Demographics 2017-11-17T18:43:56+00:00

Demographics

People are an important asset to a community as they shape the community in different ways.  Understanding a region’s population can allow for the identification of strengths and opportunities. 

Examining demographic information can help local governments provide services and develop policies to improve a region’s economic prosperity and sense of community. For example, if a region has low levels of educational attainment, local governments can create policies to encourage adult education. Likewise, if a region has a large number of foreign language speakers, local residents can host a multitude of cultural festivals and activities to foster a sense of community within the population.

Data for this indicator was obtained from the Census Bureau. Years 2000 and 2010 were obtained from the respective Decennial Census,’ while intercensal estimates were obtained from Components of Population Change. Each county’s population was summed to obtain the NSJV population.

This graph shows the population of the NSJV between 2000 and 2015. Population growth in the NSJV was fastest in the early 2000s as the dot com bubble drew large numbers of people to the Bay Area and led many people from the Bay Area to find cheaper housing in the NSJV. Since 2005 the fastest growth has occurred in the past two years when the NSJV grew by approximately 1.3% per year; this is an increase of about 19,000 residents annually. For comparison, California grew by 0.91% between 2014 and 2015.

Population Growth

California NSJV
2015 38,993,940 1,525,982
2016 39,250,017 1,543,941
% Change 0.66% 1.18%

Data for this indicator was obtained from the Census Bureau’s Components of Population Change. County populations were summed to obtain the NSJV population.

This table shows the NSJV population and growth rate between 2014 and 2015, highlighting recent results from the previous graph. The table shows that while the total increase to California’s population is significantly higher than the increase in the NSJV population, the NSJV grew at a faster pace between 2014 and 2015, increasing by 1.31% compared to California’s 0.91%.

Data for this indicator was obtained from the Census Bureau’s Components of Population Change. Net migration totals were summed across the three counties to obtain the total NSJV net migration for foreign, domestic and total migration.

This graph shows net foreign, domestic, and total migration for the NSJV; it shows the total number of in-migrants minus the total number of out-migrants for both foreign and domestic migration. This graph also shows the large number of people migrating to the NSJV during the early 2000s; a significant number of these migrants came from the Bay Area.

Total net migration turned negative during the height of the Great Recession and during the Stockton bankruptcy proceedings. While the bankruptcy proceedings only affected Stockton and San Joaquin County, the size of San Joaquin County compared to Stanislaus and Merced drove the total NSJV net migration negative. Net migration in 2014 and 2015 has been steady, averaging a little under 10,000 people per year, approximately half of the total NSJV population increase.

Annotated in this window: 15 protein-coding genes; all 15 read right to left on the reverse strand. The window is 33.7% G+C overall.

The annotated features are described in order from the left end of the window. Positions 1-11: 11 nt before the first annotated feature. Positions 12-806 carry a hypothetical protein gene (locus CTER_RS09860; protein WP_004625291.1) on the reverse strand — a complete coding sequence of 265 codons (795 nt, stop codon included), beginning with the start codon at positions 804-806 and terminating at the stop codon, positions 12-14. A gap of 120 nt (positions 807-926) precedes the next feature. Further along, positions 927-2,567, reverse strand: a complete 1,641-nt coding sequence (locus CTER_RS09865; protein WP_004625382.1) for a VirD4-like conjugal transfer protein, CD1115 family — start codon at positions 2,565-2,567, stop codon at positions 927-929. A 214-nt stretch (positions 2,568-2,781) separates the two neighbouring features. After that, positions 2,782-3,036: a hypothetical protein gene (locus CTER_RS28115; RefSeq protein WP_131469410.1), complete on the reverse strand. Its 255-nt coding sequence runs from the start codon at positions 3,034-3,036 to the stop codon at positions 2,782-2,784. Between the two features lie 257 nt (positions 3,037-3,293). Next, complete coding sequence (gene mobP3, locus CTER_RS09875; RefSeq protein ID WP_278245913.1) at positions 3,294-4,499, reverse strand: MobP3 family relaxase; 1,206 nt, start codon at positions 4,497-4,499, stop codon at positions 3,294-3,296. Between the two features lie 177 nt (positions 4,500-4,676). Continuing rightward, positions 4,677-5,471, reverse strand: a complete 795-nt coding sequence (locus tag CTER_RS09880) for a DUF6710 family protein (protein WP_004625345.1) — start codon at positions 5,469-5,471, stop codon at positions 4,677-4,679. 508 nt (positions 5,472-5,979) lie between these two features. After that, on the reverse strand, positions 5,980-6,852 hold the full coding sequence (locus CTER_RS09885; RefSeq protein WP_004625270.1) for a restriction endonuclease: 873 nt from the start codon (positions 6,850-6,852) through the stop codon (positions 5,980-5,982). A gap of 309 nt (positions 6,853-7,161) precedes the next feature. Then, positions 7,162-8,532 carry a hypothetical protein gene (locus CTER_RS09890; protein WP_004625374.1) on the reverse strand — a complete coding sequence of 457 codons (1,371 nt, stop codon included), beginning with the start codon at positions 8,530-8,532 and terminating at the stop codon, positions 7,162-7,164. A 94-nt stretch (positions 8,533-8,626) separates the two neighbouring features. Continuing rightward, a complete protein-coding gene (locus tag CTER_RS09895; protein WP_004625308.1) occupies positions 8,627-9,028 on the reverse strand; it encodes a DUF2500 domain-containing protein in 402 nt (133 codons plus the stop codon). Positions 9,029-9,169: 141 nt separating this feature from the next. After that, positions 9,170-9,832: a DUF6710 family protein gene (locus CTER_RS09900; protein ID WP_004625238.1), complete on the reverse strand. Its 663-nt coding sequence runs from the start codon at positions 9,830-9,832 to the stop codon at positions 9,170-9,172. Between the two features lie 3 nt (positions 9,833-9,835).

Data for this indicator was obtained from the Center for Disease Control and Prevention’s Wonder Database, and the Census Bureau’s Components of Population Change. The number of births for each county was obtained from the Wonder Database and summed to get the NSJV total. This number was then divided by the population of the NSJV obtained from the Census and multiplied by 1,000 to get the birth rates per 1,000 people.

This graph shows birth rates per 1,000 residents for California, the NSJV and its components counties. Birth rates in all regions shown have been decreasing steadily since 2007, although birth rates in California remain below those of all NSJV counties. Since 2000 Merced County has had the highest birth rates in the NSJV. The NSJV is younger than California as a whole which has contributed to the regions higher birth rates. Birth rates in California and the NSJV held steady in 2014, possibly changing the trend of decreasing birth rates seen over the past seven years.

Data for this indicator was obtained from forecasts produced by CBPR for the NSJV counties.

This graph shows the population forecast for the NJSV created by the Center for Business and Policy Research. The population of the NSJV is expected to increase by approximately 70% by 2060, an increase of slightly less than 1.1 million people. This is a growth rate of 1.18% annually. The NSJV is expected to reach 2 million residents by 2037.

Forecast population growth rate:
2015-2060

2015 2060 Annual Growth Rate
NSJV 1,525,982 2,416,265 1.02%

Data for this indicator was obtained from forecasts produced by CBPR for the NSJV counties.

Educational Attainment was obtained from the Census Bureau, American Community Survey 1-Year Estimates

This graph shows the educational attainment of California, the NSJV and its component counties in 2015. The NSJV is significantly less educated than California as a whole. Only 17.2% of the NSJV has a bachelor’s degree or higher compared to 32.3% for California. San Joaquin County is the most educated of the NSJV counties. 18.8% of the population over the age of 25 has a bachelor’s degree or higher. Conversely only 14.4% of Merced County and 16.4% of Stanislaus County have at least a bachelor’s degree. The largest group of residents for all areas examined was with some college or an associate’s degree. This group includes community college and vocational school graduates, as well as those who began a 4-year degree, but did not graduate.